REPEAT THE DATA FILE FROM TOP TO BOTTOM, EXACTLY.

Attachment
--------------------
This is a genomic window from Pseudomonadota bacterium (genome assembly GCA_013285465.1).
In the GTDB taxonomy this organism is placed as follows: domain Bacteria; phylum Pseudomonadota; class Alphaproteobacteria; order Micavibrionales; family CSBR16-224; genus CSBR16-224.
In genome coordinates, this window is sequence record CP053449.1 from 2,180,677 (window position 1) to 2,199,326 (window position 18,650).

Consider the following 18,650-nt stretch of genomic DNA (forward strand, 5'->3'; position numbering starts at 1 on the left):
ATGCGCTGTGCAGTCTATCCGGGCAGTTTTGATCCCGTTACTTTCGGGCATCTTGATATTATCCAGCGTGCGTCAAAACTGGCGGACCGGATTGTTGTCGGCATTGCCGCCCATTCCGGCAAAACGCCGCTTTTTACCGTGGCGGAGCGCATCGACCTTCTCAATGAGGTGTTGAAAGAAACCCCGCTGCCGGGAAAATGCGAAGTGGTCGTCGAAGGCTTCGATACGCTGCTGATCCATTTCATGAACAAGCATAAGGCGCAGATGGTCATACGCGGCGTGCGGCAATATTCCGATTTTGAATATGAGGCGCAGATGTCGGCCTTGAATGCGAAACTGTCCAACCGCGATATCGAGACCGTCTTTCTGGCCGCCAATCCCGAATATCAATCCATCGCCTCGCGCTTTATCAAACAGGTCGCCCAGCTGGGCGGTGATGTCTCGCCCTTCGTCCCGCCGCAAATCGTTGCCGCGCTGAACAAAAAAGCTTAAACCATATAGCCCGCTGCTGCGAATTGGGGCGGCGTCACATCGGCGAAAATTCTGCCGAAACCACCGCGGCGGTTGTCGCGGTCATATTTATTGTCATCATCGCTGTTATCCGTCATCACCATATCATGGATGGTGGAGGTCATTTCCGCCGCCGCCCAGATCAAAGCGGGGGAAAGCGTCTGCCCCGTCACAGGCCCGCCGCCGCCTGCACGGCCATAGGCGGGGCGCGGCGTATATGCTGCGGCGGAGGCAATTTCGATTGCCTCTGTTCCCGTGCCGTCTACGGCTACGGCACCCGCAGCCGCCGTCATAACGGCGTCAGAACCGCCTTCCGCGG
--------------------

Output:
This is a genomic window from Pseudomonadota bacterium (genome assembly GCA_013285465.1).
In the GTDB taxonomy this organism is placed as follows: domain Bacteria; phylum Pseudomonadota; class Alphaproteobacteria; order Micavibrionales; family CSBR16-224; genus CSBR16-224.
In genome coordinates, this window is sequence record CP053449.1 from 2,180,677 (window position 1) to 2,199,326 (window position 18,650).

Consider the following 18,650-nt stretch of genomic DNA (forward strand, 5'->3'; position numbering starts at 1 on the left):
ATGCGCTGTGCAGTCTATCCGGGCAGTTTTGATCCCGTTACTTTCGGGCATCTTGATATTATCCAGCGTGCGTCAAAACTGGCGGACCGGATTGTTGTCGGCATTGCCGCCCATTCCGGCAAAACGCCGCTTTTTACCGTGGCGGAGCGCATCGACCTTCTCAATGAGGTGTTGAAAGAAACCCCGCTGCCGGGAAAATGCGAAGTGGTCGTCGAAGGCTTCGATACGCTGCTGATCCATTTCATGAACAAGCATAAGGCGCAGATGGTCATACGCGGCGTGCGGCAATATTCCGATTTTGAATATGAGGCGCAGATGTCGGCCTTGAATGCGAAACTGTCCAACCGCGATATCGAGACCGTCTTTCTGGCCGCCAATCCCGAATATCAATCCATCGCCTCGCGCTTTATCAAACAGGTCGCCCAGCTGGGCGGTGATGTCTCGCCCTTCGTCCCGCCGCAAATCGTTGCCGCGCTGAACAAAAAAGCTTAAACCATATAGCCCGCTGCTGCGAATTGGGGCGGCGTCACATCGGCGAAAATTCTGCCGAAACCACCGCGGCGGTTGTCGCGGTCATATTTATTGTCATCATCGCTGTTATCCGTCATCACCATATCATGGATGGTGGAGGTCATTTCCGCCGCCGCCCAGATCAAAGCGGGGGAAAGCGTCTGCCCCGTCACAGGCCCGCCGCCGCCTGCACGGCCATAGGCGGGGCGCGGCGTATATGCTGCGGCGGAGGCAATTTCGATTGCCTCTGTTCCCGTGCCGTCTACGGCTACGGCACCCGCAGCCGCCGTCATAACGGCGTCAGAACCGCCTTCCGCGG